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2017 Giro d'Italia

STAGE 11: Firenze to Bagno di Romagna

A classic Appenine stage featuring a series of climbs and descents to move from one valley to the next. From Florence (Ponte a Ema) the route climbs up the Passo della Consuma, then enters the Park of Foreste Casentinesi with the della Calla pass followed by the testing Sella di Raggio. After a pass over the finish line, the stage parcours takes the climb up to Monte Fumaiolo, and a descent leads straight to the finish.


Stage 11: Fraile takes maiden Giro victory

After riding off the front all day, Omar Fraile won stage 11 out of a small group. Photo: Tim De Waele | TDWsport.com

Omar Fraile took the biggest win in his seven-year pro career Wednesday, out-sprinting three others to claim Giro d’Italia stage 11 in Bagno di Romagna, Italy. Former world champion Rui Costa (UAE Team Emirates) was second behind the 26-year-old Dimension Data rider. Cannondale-Drapac’s Pierre Rolland was third.

“This is incredible. I couldn’t have hoped for anything better,” said Fraile. The Giro has been my passion since I was a kid.”

The overall standings remained unchanged with Tom Dumoulin (Sunweb) keeping his substantial lead over Nairo Quintana (Movistar).

Top 10, stage 11

  • 2. Rui Alberto FARIA DA COSTA, UAE ABU DHABI, at :00
  • 4. Tanel KANGERT, ASTANA PRO TEAM, at :00
  • 5. Giovanni VISCONTI, BAHRAIN – MERIDA, at :00
  • 6. Ben HERMANS, BMC RACING TEAM, at :00
  • 7. Dario CATALDO, ASTANA PRO TEAM, at :00
  • 8. Simone PETILLI, UAE ABU DHABI, at :00
  • 9. Maxime MONFORT, LOTTO SOUDAL, at :03
  • 10. Laurens DE PLUS, QUICK – STEP FLOORS, at :03

Top-10 overall

  • 1. Tom DUMOULIN, TEAM SUNWEB, in 47:22:07
  • 2. Nairo QUINTANA, MOVISTAR TEAM, at 2:23
  • 3. Bauke MOLLEMA, TREK – SEGAFREDO, at 2:38
  • 4. Thibaut PINOT, FDJ, at 2:40
  • 5. Vincenzo NIBALI, BAHRAIN – MERIDA, at 2:47
  • 7. Bob JUNGELS, QUICK – STEP FLOORS, at 3:56
  • 8. Tanel KANGERT, ASTANA PRO TEAM, at 3:59
  • 9. Domenico POZZOVIVO, AG2R LA MONDIALE, at 4:05
  • 10. Ilnur ZAKARIN, TEAM KATUSHA ALPECIN, at 4:17

Fraile went on the attack early in the hilly 161km route. He collected king of the mountains points on three of the day’s four categorized climbs. After Wednesday, he was tied with Jan Polanc (UAE Team Emirates) in the KOM classification. Fraile won the mountains classification in the 2016 Vuelta a España.

The eventual winner joined Sky’s Mikel Landa in a two-man breakaway. They were reeled in by a counter-attacking group containing Portugal’s Costa. Landa was dropped as the riders went over the final categorized climb. The stage climbed a whopping 4,000 meters of elevation.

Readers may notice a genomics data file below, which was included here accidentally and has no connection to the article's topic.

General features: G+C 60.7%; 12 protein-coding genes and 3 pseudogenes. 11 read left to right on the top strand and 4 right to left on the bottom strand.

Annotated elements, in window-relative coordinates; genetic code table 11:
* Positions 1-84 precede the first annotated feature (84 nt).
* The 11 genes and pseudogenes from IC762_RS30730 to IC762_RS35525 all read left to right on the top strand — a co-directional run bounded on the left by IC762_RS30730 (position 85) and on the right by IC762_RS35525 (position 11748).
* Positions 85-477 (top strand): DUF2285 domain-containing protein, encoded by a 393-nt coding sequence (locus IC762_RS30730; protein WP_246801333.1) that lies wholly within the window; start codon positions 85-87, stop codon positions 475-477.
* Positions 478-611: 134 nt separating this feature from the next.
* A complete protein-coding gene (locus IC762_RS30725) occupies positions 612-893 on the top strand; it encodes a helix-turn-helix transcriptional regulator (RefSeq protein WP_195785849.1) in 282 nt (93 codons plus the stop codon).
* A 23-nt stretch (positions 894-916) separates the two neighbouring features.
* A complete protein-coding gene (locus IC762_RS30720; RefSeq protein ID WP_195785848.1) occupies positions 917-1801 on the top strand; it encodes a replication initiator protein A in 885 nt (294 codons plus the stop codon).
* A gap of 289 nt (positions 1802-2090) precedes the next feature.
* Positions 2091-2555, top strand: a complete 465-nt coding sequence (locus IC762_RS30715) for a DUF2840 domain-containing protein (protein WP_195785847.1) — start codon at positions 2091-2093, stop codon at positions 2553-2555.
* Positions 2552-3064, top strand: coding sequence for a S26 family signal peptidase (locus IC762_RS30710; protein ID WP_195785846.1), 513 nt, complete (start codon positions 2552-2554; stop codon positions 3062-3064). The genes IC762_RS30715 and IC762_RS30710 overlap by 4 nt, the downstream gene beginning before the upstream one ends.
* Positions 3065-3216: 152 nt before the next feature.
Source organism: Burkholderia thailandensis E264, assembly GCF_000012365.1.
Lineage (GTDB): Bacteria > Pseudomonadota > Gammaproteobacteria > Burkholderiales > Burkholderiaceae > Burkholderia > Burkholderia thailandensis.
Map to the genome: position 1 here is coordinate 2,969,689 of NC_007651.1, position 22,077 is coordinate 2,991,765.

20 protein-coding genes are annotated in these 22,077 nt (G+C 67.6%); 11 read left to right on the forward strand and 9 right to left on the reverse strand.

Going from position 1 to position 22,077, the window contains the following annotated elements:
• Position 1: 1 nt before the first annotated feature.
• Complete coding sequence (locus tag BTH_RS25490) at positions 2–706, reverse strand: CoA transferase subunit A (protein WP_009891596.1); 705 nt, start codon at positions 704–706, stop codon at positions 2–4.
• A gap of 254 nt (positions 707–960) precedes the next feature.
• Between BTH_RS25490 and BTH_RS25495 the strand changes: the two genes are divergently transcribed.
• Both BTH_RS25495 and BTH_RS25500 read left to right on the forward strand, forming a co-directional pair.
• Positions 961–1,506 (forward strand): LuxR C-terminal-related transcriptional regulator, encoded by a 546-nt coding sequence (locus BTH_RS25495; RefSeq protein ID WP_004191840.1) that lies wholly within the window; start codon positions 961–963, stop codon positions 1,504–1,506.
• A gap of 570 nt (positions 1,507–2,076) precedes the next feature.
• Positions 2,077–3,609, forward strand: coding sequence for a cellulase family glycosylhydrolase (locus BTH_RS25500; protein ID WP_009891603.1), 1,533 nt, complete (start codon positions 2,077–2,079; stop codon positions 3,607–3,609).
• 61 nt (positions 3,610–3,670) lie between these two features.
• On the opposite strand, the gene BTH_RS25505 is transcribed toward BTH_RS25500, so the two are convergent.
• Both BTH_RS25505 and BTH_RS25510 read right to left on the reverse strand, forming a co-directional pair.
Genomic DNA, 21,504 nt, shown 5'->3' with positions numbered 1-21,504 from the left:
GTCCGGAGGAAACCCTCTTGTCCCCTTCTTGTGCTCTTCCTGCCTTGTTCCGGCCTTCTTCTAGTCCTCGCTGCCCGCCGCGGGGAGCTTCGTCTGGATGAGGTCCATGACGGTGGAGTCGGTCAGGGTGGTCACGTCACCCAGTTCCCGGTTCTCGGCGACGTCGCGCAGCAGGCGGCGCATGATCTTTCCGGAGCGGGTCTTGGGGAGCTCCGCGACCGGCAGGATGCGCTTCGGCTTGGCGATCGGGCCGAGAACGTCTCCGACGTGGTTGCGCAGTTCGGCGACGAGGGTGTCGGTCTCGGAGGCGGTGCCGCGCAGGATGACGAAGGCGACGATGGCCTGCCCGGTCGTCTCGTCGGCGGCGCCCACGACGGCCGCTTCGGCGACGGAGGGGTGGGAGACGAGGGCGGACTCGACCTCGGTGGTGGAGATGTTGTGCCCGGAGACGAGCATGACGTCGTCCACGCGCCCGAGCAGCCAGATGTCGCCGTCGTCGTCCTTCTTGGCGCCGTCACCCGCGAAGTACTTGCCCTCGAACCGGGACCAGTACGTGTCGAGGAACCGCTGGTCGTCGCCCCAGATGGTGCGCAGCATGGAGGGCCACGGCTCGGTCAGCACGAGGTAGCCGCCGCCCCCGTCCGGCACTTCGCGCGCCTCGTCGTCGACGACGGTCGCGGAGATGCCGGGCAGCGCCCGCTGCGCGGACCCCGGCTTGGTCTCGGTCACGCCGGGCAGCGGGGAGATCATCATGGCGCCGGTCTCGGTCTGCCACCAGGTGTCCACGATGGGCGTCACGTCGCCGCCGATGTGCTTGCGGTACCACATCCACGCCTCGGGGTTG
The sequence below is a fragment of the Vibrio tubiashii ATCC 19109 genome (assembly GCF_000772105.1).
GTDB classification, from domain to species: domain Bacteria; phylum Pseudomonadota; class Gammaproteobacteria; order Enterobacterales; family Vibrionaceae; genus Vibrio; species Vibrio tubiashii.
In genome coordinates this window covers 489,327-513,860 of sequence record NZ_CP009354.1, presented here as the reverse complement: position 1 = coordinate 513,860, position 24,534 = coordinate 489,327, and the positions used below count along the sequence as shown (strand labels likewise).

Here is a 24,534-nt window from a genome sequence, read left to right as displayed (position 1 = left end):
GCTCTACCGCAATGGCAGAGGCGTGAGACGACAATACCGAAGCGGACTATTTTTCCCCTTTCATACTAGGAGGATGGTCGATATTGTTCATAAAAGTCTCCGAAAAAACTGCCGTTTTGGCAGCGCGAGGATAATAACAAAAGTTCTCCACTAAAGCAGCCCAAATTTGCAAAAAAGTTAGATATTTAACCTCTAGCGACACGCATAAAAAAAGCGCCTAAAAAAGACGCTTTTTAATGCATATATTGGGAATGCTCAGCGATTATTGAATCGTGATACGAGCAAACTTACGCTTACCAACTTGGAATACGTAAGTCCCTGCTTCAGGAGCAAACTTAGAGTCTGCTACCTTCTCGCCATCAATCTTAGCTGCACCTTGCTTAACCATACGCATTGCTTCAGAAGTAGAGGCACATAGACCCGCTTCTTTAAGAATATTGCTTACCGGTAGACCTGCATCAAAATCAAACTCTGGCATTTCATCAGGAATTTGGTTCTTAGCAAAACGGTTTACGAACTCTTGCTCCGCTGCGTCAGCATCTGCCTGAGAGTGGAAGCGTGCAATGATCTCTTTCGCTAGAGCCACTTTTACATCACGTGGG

Coming into the finale, it was Fraile, Rolland, and Costa. Rolland attacked with about two kilometers to go, but Fraile pulled back the Frenchman.

Soon, Astana’s Tanel Kangert bridged up to the trio from a chase group that was breathing down their necks.

Kangert led-out the sprint with one kilometer to go, uphill to the finish. The chase had the four leaders in sight, with Giovanni Visconti (Bahrain-Merida) driving the pace.

Sensing the danger, Fraile started the sprint a bit early, driving up the right side. Costa jumped on the Spaniard’s wheel, but he couldn’t come around in the sprint.

“I’ve been waiting for this day for a long time,” said Fraile. “I marked Rui Costa at the end because I knew he was the strongest of our bunch. It’s a victory I’ve been dreaming of for many years.”

Of the riders in the lead group, only Movistar’s Andrey Amador posed a threat to the overall standings. He moved up to sixth overall after stage 11.

“We were not scared of Amador or the Astana riders. We were just doing our own pace,” said Dumoulin. “I new other teams would stress when they [the break] got more and more time. They also don’t want Amador to be close on GC. I knew if we just did a good pace we would be fine.

Italy’s two-time and defending champion Vincenzo Nibali (Bahrain-Merida) saw teammate Franco Pellizotti crash but get back on his bike. Nibali remains fifth overall at 2:47 as the contenders for the maglia rosa look forward to two days of comparative rest on stages 12 and 13, which are more suited to sprinters.

Sky’s Geraint Thomas more or less ended his bid for the overall after finishing 2 minutes, 25 seconds in arrears Wednesday.

Frenchman Thibaut Pinot (FDJ) attacked over the final climb in a bid to move up the GC standings. He was third overall going into stage 11. However, he did not manage to escape.

“I was not stressed. I didn’t want to follow. I knew we would catch him back in the downhill,” Dumoulin added when asked about Pinot’s attack.

The Dutch leader shouldn’t be too stressed in Thursday’s stage 12 either. The long, 237km stage has a long, flat run to the finish in Reggio Emilia.